Tabernash: Harp provides harmony, flute provides melody
Sky-Hi Daily News
Emerging artists Lizary Rodriguez and Gina Vega make their Grand County debut (as a duo) tonight as the next featured classical musicians to perform as part of the Grand County Concert Series.
The duo’s Latin-American roots inspire them to intertwine music from the Western world, along with the standard repertoire for flute and harp, to create an evocative acoustic experience rarely composed for this type of ensemble.
Harpist Rodriguez, of Puerto Rico, has performed before a wide variety of audiences.
Her programs showcase not only classic pieces, well-known jazz arrangements and ethnic folk music, but demonstrate the harp’s range and versatility. The musician, who also learned to play piano and violin, said it didn’t take her long to realize that being a musician was what she wanted to be “because it was the main element that was fulfilling my life … and still is.”
She earned her doctorate in music from the University of Arizona, as well as postgraduate degrees from the Royal Conservatory of Music in Madrid, Spain and studied under Puerto Rican harpist Maria Rosa Vidal. She’s also toured with the internationally renowned harp ensemble HarpFusion, with whom she’s also recorded three CDs as a soloist and composer. The latest album was nominated for a Grammy and recently Rodriguez released debut solo CD “Harp Voyage.”
She said she likes the sensual experience of playing the harp, and that, like the guitar, “it is an instrument that you hold close to you, making it possible to really feel the sound you produce.”
Vega, a CU graduate student originally from Venezuela, joins Rodriguez on flute for the concert.
“It’s a great blend,” she said about playing with Rodriguez, adding that “the harp brings the harmonic dimension” that the flute lacks because it is a melodic instrument.
At age 10, Vega began playing the flute with the Puerto La Cruz Youth Symphony Orchestra and she realized that was what she wanted to do in her life. She moved to Caracas to pursue a degree in flute performance and studied under Jose Garcia. In 2003, she moved to the United States to earn a master’s degree and studied with renowned flutist Robert Dick at the University of Iowa.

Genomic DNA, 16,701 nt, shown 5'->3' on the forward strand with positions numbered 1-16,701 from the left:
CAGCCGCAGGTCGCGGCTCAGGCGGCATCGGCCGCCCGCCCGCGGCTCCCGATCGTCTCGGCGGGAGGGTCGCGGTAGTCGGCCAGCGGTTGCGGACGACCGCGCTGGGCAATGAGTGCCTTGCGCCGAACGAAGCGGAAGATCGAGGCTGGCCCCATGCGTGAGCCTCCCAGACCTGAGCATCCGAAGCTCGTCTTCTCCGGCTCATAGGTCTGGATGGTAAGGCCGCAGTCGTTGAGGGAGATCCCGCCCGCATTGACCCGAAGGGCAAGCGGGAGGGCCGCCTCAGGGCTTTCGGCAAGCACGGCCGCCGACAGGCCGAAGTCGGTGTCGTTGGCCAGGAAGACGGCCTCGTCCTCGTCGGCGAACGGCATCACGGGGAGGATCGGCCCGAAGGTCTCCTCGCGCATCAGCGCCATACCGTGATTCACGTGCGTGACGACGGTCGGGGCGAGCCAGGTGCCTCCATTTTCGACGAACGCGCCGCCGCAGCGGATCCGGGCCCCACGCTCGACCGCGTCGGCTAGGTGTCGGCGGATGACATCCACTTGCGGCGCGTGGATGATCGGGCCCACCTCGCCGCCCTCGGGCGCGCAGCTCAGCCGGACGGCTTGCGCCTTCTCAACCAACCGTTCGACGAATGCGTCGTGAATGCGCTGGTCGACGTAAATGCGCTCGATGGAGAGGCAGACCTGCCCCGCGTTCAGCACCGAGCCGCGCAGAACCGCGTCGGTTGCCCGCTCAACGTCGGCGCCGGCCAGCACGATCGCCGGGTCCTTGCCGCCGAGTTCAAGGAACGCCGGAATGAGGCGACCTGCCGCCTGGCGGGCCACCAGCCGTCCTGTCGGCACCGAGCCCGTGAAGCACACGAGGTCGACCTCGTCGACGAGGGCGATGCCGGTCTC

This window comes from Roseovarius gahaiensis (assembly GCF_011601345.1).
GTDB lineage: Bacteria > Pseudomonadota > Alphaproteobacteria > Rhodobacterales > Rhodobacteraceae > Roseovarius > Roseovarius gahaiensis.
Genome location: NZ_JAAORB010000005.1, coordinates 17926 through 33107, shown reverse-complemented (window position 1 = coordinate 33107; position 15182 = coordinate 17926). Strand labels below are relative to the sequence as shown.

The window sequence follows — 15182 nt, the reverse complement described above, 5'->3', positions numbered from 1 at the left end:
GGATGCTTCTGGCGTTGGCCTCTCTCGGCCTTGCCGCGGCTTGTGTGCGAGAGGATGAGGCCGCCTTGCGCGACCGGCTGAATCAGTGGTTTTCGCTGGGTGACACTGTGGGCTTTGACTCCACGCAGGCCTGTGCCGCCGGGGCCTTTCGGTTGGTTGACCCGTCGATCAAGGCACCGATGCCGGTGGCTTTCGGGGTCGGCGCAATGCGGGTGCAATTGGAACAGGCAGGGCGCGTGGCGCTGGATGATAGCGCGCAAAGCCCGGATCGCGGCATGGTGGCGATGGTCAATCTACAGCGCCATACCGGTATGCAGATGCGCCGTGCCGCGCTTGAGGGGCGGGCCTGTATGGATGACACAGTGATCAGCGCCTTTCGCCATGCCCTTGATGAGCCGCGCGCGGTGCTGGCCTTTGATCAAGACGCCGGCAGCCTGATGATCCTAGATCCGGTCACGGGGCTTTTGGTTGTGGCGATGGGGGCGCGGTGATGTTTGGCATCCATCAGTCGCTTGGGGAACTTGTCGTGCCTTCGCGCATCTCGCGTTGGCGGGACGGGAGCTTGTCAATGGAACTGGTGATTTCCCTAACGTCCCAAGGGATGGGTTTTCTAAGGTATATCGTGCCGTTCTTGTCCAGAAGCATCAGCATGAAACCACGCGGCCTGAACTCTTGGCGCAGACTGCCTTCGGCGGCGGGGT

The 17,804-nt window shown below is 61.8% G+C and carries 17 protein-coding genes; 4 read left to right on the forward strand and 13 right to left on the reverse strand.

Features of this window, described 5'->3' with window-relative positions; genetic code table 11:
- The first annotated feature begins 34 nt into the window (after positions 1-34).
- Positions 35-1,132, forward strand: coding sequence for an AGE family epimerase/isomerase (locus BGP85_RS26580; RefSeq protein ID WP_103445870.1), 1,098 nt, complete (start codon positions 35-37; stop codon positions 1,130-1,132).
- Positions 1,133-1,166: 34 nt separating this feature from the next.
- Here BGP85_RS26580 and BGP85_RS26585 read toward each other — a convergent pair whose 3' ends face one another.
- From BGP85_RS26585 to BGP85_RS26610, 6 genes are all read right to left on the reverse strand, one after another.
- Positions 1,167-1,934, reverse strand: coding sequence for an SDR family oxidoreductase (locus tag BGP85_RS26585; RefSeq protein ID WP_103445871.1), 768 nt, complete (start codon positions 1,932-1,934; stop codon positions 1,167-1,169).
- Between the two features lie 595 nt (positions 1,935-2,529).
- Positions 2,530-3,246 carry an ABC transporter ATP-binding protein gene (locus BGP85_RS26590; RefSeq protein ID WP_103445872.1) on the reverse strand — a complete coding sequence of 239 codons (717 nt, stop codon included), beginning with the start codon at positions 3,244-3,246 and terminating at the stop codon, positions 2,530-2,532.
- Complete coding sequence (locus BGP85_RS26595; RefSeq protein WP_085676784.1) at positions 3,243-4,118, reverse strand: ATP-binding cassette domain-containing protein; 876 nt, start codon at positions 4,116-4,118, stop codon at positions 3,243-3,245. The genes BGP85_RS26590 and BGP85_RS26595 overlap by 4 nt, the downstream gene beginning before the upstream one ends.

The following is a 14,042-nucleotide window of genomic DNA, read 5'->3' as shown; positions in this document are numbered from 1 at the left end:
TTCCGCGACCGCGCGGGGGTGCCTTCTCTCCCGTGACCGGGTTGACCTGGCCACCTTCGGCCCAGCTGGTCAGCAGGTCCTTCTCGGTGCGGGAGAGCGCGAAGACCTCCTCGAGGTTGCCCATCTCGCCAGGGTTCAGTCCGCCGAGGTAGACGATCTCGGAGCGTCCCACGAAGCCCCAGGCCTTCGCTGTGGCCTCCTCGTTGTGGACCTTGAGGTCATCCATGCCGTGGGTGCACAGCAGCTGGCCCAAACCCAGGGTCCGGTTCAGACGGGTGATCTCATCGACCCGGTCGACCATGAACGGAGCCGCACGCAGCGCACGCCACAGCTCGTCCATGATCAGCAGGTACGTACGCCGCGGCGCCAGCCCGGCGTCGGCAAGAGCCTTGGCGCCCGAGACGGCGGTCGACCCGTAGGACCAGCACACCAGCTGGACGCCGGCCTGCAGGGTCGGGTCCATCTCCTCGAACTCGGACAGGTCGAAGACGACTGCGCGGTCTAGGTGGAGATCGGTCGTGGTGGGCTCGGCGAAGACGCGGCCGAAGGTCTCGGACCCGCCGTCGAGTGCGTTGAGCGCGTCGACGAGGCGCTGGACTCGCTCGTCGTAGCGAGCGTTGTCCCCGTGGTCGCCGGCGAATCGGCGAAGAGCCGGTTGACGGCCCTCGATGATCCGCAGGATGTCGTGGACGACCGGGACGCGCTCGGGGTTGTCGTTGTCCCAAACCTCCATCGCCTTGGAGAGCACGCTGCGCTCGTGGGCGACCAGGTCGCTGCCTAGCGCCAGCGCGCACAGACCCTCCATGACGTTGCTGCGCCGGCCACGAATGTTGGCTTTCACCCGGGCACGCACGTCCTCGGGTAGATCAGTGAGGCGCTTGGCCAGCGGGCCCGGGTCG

As an experienced musician, Vega has had the opportunity to perform with a variety of ensembles, including the Arundo Winds Quintet, Jose Antonio Anzoategui Symphony Orchestra, Gran Mariscal de Ayacucho Symphony and Simon Bolivar Symphony orchestras, and Mahler Festival Orchestra in Boulder. She has also won a myriad of awards, is a founding member of the Venezuelan National Flute Orchestra and offers private lessons and master classes, as well as performances.
Vega thinks all traditional and folk music has “a very deep and inspiring energy” that people can feel even if they don’t know where it’s coming from. What inspires her most, she said, is being able to give an audience “a nice and pleasant experience. That is the most important thing for me as a flutist – to be able to give through the music.”
Rodriguez said she and Vega have a lot of fun playing together and that she thinks “Spanish and Latin-American music has a special direct emotional appeal due to exciting rhythm and melody.” The duo has prepared a “very nice program” with pieces from countries like Denmark, France, Germany, Spain, Venezuela and Puerto Rico – ranging from classical to popular music.
The concert starts at 7 p.m. and is preceded by a free demonstration and workshop especially open to local students (elementary through high school) starting at 6 p.m. The concert series, which takes pride in offering outreach programs for students and which couldn’t run without the help of many selfless volunteers, also hosts complimentary receptions at the church after each concert.
Individual tickets are available at the door for $15 for adults, and $8 for students; and season tickets are available. For more information on the Grand County Concert Series, call (970) 726-9669, (970) 726-5015, (970) 887-3005, or visit http://www.grand-countyconcertseries.org.
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